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The Skill All Stay-at-Home Moms Need to Learn

Photograph by Twenty20

Any parenting manual will spell out in great detail the necessity of teaching children when it's appropriate to say no.

"No" is an essential safety tool for when children don't feel comfortable being touched, when they're in a precarious situation involving drugs or bullying or if their gut tells them that saying no to something that just seems off.

And yet, while how to parent your children is spelled out in great detail across endless platforms, how to be good to yourself as a parent isn't always as clearly defined. In particular, women privileged enough to be able to stay home with their children, or work from home, can find it hard to tell anyone no. This includes their children, yes, but also other people who seem to think the time of a SAHM belongs to everyone, even if just a little.

In a recent piece by Kristin Wong in the New York Times, "Why You Should Learn to Say 'No' More Often," she writes about how "it's in our nature to be socially obliging, and the word no feels like a confrontation that threatens a potential bond. But when we dole out an easy yes instead of a difficult no we tend to overcommit our time, energy and finances."

Getting better at saying no starts with a couple of different words. Wong writes about the difference between saying "I can't" and "I don't."

"Don't" is the more forceful declination of a proposed commitment. By using the more powerful "I don't," an implication is conveyed that "you've established certain rules for yourself, suggesting conviction and stability."

Which is key for SAHMs and WAHMs, who are often the go-to people for things like chaperoning a class trip, preparing extra treats for a school bake sale or picking up an extra carpool shift—regardless of the work and obligations they have from inside their homes. Responsibility for all those tasks may partly be why they made the choice not to report to an office in the first place, and it can be dangerously easy to presume to count another person's time when it isn't as obvious as a 9-to-5 office position with a black-and-white job description and regularly scheduled meetings .

Being a judge of your own time and interests when you're caring for a family is a privilege.

After all, among the supposed advantages of being at home during the workday is the ability to be more spontaneous and available to care for a sick child or attend Mommy & Me music classes. The perceived triviality of those pursuits are what makes others conclude too quickly that you can skip toddler gymnastics class in order to help paint scenery for the third-grade play or prepare snacks for the entire soccer team. But it's impossible (and wholly inaccurate) to think an outsider can calculate exactly how much free time a SAHM has, and should be willing to give to others. Just because someone's day-to-day schedule is less concrete, doesn't make what's contained in it any less important.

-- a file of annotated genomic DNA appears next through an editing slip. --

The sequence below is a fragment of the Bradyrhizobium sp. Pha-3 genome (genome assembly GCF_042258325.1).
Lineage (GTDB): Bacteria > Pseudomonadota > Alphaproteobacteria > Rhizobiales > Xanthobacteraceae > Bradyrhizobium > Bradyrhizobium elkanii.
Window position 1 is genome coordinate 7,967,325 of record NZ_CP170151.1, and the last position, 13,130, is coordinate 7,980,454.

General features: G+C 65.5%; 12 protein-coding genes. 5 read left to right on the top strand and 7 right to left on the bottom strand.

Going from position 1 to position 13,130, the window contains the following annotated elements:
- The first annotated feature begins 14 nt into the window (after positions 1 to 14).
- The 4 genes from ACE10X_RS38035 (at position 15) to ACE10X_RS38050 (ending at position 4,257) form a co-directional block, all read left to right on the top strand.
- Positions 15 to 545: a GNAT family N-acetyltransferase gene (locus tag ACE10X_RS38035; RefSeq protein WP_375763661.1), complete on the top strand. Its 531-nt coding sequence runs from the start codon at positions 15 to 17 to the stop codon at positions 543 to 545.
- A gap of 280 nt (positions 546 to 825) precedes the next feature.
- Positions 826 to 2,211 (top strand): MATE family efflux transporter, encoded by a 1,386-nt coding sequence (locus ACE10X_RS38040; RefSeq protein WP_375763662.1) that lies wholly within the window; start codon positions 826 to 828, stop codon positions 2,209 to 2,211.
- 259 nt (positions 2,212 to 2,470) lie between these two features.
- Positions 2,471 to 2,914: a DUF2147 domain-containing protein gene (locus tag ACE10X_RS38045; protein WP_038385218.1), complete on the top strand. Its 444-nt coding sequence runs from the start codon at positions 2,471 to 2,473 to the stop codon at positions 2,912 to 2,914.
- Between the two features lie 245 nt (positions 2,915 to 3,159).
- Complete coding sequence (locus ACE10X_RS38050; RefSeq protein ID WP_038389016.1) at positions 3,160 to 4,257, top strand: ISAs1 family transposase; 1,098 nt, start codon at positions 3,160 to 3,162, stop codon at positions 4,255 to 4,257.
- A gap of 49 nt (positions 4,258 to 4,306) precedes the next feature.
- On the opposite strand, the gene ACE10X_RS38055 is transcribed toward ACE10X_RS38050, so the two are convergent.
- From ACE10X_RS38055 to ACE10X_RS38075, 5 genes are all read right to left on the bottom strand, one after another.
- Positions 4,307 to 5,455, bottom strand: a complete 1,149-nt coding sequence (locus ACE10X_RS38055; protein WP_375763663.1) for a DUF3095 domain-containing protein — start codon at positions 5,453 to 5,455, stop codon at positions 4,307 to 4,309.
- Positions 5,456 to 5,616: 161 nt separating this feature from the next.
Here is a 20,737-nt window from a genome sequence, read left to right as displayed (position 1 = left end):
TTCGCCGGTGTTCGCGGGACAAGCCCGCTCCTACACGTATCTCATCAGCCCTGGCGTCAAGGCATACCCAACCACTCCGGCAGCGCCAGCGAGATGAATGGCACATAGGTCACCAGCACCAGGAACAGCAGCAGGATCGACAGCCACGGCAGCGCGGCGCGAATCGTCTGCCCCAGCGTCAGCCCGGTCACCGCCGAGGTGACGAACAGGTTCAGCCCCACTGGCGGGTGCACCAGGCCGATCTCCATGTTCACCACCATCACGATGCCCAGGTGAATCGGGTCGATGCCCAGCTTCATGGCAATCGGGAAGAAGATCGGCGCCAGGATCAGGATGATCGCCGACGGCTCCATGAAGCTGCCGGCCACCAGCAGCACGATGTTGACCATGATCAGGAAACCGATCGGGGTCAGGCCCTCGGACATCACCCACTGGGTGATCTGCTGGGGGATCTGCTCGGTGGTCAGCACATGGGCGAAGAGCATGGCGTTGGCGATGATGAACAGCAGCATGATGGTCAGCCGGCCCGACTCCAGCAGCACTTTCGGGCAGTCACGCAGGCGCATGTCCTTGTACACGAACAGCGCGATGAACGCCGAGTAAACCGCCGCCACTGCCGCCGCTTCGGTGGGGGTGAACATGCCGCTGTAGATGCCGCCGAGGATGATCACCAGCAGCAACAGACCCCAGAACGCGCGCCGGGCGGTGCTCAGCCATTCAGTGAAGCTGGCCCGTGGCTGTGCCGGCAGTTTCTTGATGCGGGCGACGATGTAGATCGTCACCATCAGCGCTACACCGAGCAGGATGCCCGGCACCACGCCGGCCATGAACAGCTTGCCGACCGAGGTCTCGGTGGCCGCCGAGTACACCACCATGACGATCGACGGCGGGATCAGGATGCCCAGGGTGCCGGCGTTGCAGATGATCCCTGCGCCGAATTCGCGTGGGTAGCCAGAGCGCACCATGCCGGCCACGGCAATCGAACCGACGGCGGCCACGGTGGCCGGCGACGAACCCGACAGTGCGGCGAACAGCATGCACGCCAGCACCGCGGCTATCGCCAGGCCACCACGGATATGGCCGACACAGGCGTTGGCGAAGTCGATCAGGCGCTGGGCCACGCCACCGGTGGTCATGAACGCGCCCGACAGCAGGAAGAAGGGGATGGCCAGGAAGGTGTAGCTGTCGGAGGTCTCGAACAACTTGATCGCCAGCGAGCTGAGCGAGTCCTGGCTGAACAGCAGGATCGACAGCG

Being a judge of your own time and interests when you're caring for a family is a privilege. But no one else is entitled to have an opinion on exaclty how you spend your time. And that shouldn't be something you have to soften or explain to others.

"The ability to communicate ‘no’ really reflects that you are in the driver’s seat of your own life,” Vanessa M. Patrick, associate professor of marketing at the C. T. Bauer College of Business at the University of Houston, told the Times. “It gives you a sense of empowerment.”

While SAHMs may not have the same specific pressure to, say, meet a deadline for a project that has the ability to affect the bottom line of their team or even an entire company, it doesn't mean they're without their own stress. And the expectation of pitching in and contributing above and beyond can be exhausting, especially when the assumption is that the person with the nonexistent (or smallest) paycheck is expected to do the most.

'Get comfortable with your assertiveness when it’s easy so you’ll be prepared when there’s more pressure.'

Except even no paycheck doesn't mean no work, as many SAHMs can attest. There can be much goodness associated with being agreeable, although there can also be equal, if not greater, strength in saying no. Overcommitting has the potential to be a disservice to everyone, not the least whom is yourself.

Experts say carving out free chunks of time in your schedule—whether it's daily, weekly or monthly—can help teach people who always say yes to be more selective and ensure "you can say yes to opportunities that most reflect your values."

"Get comfortable with your assertiveness when it’s easy so you’ll be prepared when there’s more pressure," Wong advises. "Second, it’s easier to say no when you know exactly how to say it, so come up with a few anchor phrases for different situations ... When you have these phrases ready, you don’t have to waste time wavering over an excuse. And you start to develop a reflexive behavior of saying no."

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